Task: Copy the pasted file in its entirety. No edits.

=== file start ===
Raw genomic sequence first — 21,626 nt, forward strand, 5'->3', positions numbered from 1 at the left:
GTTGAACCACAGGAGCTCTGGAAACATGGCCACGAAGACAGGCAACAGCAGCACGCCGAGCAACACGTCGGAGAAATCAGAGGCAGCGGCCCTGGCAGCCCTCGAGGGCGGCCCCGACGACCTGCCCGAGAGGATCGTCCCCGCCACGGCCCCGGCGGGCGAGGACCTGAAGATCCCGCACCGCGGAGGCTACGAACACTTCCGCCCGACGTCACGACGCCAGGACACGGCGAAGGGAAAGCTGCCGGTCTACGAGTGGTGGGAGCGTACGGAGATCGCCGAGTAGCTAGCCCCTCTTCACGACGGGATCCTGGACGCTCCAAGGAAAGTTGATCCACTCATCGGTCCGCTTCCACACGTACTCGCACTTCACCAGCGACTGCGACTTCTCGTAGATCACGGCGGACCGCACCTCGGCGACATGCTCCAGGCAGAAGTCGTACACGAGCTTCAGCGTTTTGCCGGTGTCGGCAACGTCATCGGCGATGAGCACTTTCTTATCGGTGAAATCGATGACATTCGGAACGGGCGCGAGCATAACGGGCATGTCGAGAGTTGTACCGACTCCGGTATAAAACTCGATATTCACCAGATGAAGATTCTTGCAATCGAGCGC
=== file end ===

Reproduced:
Raw genomic sequence first — 21,626 nt, forward strand, 5'->3', positions numbered from 1 at the left:
GTTGAACCACAGGAGCTCTGGAAACATGGCCACGAAGACAGGCAACAGCAGCACGCCGAGCAACACGTCGGAGAAATCAGAGGCAGCGGCCCTGGCAGCCCTCGAGGGCGGCCCCGACGACCTGCCCGAGAGGATCGTCCCCGCCACGGCCCCGGCGGGCGAGGACCTGAAGATCCCGCACCGCGGAGGCTACGAACACTTCCGCCCGACGTCACGACGCCAGGACACGGCGAAGGGAAAGCTGCCGGTCTACGAGTGGTGGGAGCGTACGGAGATCGCCGAGTAGCTAGCCCCTCTTCACGACGGGATCCTGGACGCTCCAAGGAAAGTTGATCCACTCATCGGTCCGCTTCCACACGTACTCGCACTTCACCAGCGACTGCGACTTCTCGTAGATCACGGCGGACCGCACCTCGGCGACATGCTCCAGGCAGAAGTCGTACACGAGCTTCAGCGTTTTGCCGGTGTCGGCAACGTCATCGGCGATGAGCACTTTCTTATCGGTGAAATCGATGACATTCGGAACGGGCGCGAGCATAACGGGCATGTCGAGAGTTGTACCGACTCCGGTATAAAACTCGATATTCACCAGATGAAGATTCTTGCAATCGAGCGC